Justifiably described as 'hyper‑connective', the iConnect MIDI4+ is a sophisticated attempt to solve the problems that arise from the integration of iOS devices, Macs and PCs. Physically, the iCM4 is an impressive beast clad in sturdy metal, but its full scope is only seen by firing up the iConnect software and marvelling at the near‑endless potential for routing, mapping, filtering and merging data. Perhaps the most pleasant surprise came when I realised the iCM4 doesn't only route MIDI around an iPad, MIDI hardware, USB controllers and either one or two computers: in addition to that lot, audio can be transferred between up to three devices using iConnectivity's 'Audio Pass‑thru'.
The iCM4 has a pair of MIDI sockets on the front panel and a further three pairs on the rear. Then there are three USB B ports, the first outputting 2.1 amps and therefore sufficient to charge any iOS device. The second is slightly less powerful, but its 1-amp output is still ample to charge an iPod or iPhone, or to significantly slow the discharge of an iPad (to around 1 to 2 percent per hour). The third USB port is on the rear; it has no power output, so would ideally be connected to a PC or Mac. The very last USB connector is an extra USB A type, suitable for class‑compliant MIDI devices such as keyboards or knob boxes. Basically, if your USB controller doesn't require specific drivers, it should be fine with the iCM4. My Behringer UMA25S keyboard worked straightaway and the 500mA output was even enough to power it. Finally, an Ethernet port is provided for network MIDI connections, such as Apple's Network MIDI or the free RTP MIDI driver for Windows.
The cable supplied for iOS connection is the older 30‑pin type. It would have been far better if this were an option at the time of ordering, a change iConnectivity are considering. As it is, owners of more recent iPads will need to purchase Apple's '30‑pin to Lightning' adapter. Fortunately, I was able to temporarily borrow back my old iPad 2 from my wife. Within seconds of plugging in I was freely shooting MIDI from the master keyboard connected to my Mac into iOS apps, then from a regular hardware synth connected to the iCM4's front MIDI input. Later, my Sequentix Cirklon sequencer became yet another USB controller sending notes to the iPad, while simultaneously recording them into Logic. Putting MIDI where I wanted it to go was so straightforward I didn't even need the (free) iConnect software, but in order to route iOS audio into my Mac, I reached for the manual.
The first step in integrating the iPad's audio with the Mac's regular audio is to create an Aggregate Device. Following instructions on Apple's support pages, this proved to be an easy matter in which a new device is created (in Audio and MIDI setup), its components sourced from my regular soundcard (a Focusrite Saffire Pro24) and the iConnect's audio streams. The resulting Aggregate Device appeared in Logic as if it were a single soundcard, with the combined inputs and outputs visible. As if by magic I was then able to receive the audio from my iPad directly into a Logic track. Had I possessed the appropriate adapter, I could have connected two iPads at the same time but, equally, I could have piped in an audio stream from a second computer.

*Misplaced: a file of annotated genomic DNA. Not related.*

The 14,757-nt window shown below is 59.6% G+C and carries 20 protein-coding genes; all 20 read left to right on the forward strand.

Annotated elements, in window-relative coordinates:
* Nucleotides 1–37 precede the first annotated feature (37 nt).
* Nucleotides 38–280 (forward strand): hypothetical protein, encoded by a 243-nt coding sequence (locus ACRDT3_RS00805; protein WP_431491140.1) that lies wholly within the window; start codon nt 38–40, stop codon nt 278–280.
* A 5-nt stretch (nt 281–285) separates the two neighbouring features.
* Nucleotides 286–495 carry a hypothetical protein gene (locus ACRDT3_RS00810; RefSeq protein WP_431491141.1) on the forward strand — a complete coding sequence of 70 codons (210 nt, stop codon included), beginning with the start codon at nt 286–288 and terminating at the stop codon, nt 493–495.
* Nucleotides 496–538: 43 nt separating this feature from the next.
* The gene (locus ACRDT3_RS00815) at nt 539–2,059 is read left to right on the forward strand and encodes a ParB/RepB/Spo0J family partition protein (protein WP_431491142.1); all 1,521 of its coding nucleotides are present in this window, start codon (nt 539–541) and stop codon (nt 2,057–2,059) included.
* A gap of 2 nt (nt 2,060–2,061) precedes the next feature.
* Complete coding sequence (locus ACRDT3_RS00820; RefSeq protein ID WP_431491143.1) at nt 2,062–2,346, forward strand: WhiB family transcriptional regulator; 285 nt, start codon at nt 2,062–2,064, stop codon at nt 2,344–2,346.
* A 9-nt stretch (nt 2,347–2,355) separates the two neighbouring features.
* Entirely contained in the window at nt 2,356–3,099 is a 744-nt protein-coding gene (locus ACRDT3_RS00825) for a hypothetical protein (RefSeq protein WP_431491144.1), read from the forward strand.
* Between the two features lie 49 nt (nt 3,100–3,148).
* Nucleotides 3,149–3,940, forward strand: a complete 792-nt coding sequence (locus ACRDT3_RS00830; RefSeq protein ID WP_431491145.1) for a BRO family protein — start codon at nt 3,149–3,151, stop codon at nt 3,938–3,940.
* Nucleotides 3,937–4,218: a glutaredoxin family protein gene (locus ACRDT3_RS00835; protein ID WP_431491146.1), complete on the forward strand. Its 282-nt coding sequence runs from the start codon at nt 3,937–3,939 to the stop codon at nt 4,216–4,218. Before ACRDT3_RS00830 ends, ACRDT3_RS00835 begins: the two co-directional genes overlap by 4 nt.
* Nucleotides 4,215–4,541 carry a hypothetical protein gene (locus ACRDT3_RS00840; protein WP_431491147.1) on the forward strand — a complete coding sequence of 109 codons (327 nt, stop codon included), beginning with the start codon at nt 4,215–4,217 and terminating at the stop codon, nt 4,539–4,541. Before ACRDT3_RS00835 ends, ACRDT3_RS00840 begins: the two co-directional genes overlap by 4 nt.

Impressively, the audio latency was minimal and unobtrusive, although many of my music apps exhibited the MIDI sloppiness I'd started to forget since moving to an iPad Air. One app (VirSyn's wonderful 'Addictive Synth') suffered from crackles that I didn't manage to eradicate, but generally performance was trouble free. As iOS audio is transferred at 16‑bit, this is the setting I had to settle for throughout the system, which seemed a small price to pay. Other than that, the whole experience was surprisingly painless, although I felt that iConnectivity should have provided a few setup examples for popular DAWs to help you get up and running. For example, I experienced feedback on my first attempt to record iPad audio into Logic and had to go and familiarise myself with the I/O of my new Aggregate Device before the source of the loop became obvious.
I'm left with a final impression of the iConnectMIDI4+ as a seriously capable and impressive piece of kit, even though it might have more power than many users will ever exploit. Should this be the case, the iConnectMIDI2+ is smaller, but no less rugged or innovative. It can only handle two computers at once, but still supports 'Audio Pass-thru'. It has twin USB ports on the front and dual MIDI ports on the rear, but unlike its larger sibling, it is shipped without a power supply. Ultimately, both units can operate as simple MIDI interfaces or as part of complex MIDI networks and they offer neat solutions for integrating a wide range of peripherals. After a few weeks of experimentation, all I know for sure is that I have barely skimmed the surface of what's possible. Paul Nagle
iConnectMIDI2+ £69, iConnectMIDI4+ £179
iConnectMIDI2+ $89, iConnectMIDI4+ $199.